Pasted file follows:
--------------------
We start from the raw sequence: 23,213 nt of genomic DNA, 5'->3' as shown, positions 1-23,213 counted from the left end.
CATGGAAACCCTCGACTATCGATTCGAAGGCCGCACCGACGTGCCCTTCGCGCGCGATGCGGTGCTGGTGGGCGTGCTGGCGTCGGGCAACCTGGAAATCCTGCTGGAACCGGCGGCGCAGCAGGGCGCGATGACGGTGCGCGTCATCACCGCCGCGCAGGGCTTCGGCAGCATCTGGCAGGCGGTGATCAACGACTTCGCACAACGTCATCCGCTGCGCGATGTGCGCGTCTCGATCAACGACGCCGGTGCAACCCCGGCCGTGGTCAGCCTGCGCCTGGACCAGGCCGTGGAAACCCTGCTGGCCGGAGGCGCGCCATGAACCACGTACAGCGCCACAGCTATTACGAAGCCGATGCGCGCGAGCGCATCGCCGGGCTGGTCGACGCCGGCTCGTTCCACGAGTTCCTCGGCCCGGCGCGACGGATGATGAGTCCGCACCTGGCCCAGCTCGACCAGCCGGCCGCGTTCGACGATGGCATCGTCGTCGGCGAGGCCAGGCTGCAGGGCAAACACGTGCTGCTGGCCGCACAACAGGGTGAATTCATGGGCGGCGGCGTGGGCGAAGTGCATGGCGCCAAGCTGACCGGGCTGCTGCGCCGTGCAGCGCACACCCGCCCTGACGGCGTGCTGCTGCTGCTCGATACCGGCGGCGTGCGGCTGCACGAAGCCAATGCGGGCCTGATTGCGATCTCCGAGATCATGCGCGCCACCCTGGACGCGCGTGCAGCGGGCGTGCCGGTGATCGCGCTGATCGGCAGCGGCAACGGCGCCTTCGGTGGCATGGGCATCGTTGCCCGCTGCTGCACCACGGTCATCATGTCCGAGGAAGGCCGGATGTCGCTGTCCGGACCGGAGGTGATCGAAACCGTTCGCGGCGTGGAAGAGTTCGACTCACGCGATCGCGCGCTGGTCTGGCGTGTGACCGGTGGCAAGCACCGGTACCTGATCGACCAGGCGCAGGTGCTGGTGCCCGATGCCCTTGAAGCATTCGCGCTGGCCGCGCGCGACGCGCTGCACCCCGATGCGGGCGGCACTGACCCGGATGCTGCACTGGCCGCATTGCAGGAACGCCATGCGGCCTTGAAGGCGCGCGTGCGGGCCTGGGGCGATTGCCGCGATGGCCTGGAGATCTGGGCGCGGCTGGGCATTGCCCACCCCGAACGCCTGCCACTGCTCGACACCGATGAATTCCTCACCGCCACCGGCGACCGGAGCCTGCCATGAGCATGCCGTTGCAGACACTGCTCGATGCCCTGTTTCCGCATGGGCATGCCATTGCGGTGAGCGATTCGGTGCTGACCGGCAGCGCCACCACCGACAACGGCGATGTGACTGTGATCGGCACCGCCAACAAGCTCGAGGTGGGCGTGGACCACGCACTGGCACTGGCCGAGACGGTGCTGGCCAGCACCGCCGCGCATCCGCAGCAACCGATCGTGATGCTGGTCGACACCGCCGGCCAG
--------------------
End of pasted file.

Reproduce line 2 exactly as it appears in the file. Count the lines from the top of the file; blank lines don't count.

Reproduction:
CATGGAAACCCTCGACTATCGATTCGAAGGCCGCACCGACGTGCCCTTCGCGCGCGATGCGGTGCTGGTGGGCGTGCTGGCGTCGGGCAACCTGGAAATCCTGCTGGAACCGGCGGCGCAGCAGGGCGCGATGACGGTGCGCGTCATCACCGCCGCGCAGGGCTTCGGCAGCATCTGGCAGGCGGTGATCAACGACTTCGCACAACGTCATCCGCTGCGCGATGTGCGCGTCTCGATCAACGACGCCGGTGCAACCCCGGCCGTGGTCAGCCTGCGCCTGGACCAGGCCGTGGAAACCCTGCTGGCCGGAGGCGCGCCATGAACCACGTACAGCGCCACAGCTATTACGAAGCCGATGCGCGCGAGCGCATCGCCGGGCTGGTCGACGCCGGCTCGTTCCACGAGTTCCTCGGCCCGGCGCGACGGATGATGAGTCCGCACCTGGCCCAGCTCGACCAGCCGGCCGCGTTCGACGATGGCATCGTCGTCGGCGAGGCCAGGCTGCAGGGCAAACACGTGCTGCTGGCCGCACAACAGGGTGAATTCATGGGCGGCGGCGTGGGCGAAGTGCATGGCGCCAAGCTGACCGGGCTGCTGCGCCGTGCAGCGCACACCCGCCCTGACGGCGTGCTGCTGCTGCTCGATACCGGCGGCGTGCGGCTGCACGAAGCCAATGCGGGCCTGATTGCGATCTCCGAGATCATGCGCGCCACCCTGGACGCGCGTGCAGCGGGCGTGCCGGTGATCGCGCTGATCGGCAGCGGCAACGGCGCCTTCGGTGGCATGGGCATCGTTGCCCGCTGCTGCACCACGGTCATCATGTCCGAGGAAGGCCGGATGTCGCTGTCCGGACCGGAGGTGATCGAAACCGTTCGCGGCGTGGAAGAGTTCGACTCACGCGATCGCGCGCTGGTCTGGCGTGTGACCGGTGGCAAGCACCGGTACCTGATCGACCAGGCGCAGGTGCTGGTGCCCGATGCCCTTGAAGCATTCGCGCTGGCCGCGCGCGACGCGCTGCACCCCGATGCGGGCGGCACTGACCCGGATGCTGCACTGGCCGCATTGCAGGAACGCCATGCGGCCTTGAAGGCGCGCGTGCGGGCCTGGGGCGATTGCCGCGATGGCCTGGAGATCTGGGCGCGGCTGGGCATTGCCCACCCCGAACGCCTGCCACTGCTCGACACCGATGAATTCCTCACCGCCACCGGCGACCGGAGCCTGCCATGAGCATGCCGTTGCAGACACTGCTCGATGCCCTGTTTCCGCATGGGCATGCCATTGCGGTGAGCGATTCGGTGCTGACCGGCAGCGCCACCACCGACAACGGCGATGTGACTGTGATCGGCACCGCCAACAAGCTCGAGGTGGGCGTGGACCACGCACTGGCACTGGCCGAGACGGTGCTGGCCAGCACCGCCGCGCATCCGCAGCAACCGATCGTGATGCTGGTCGACACCGCCGGCCAG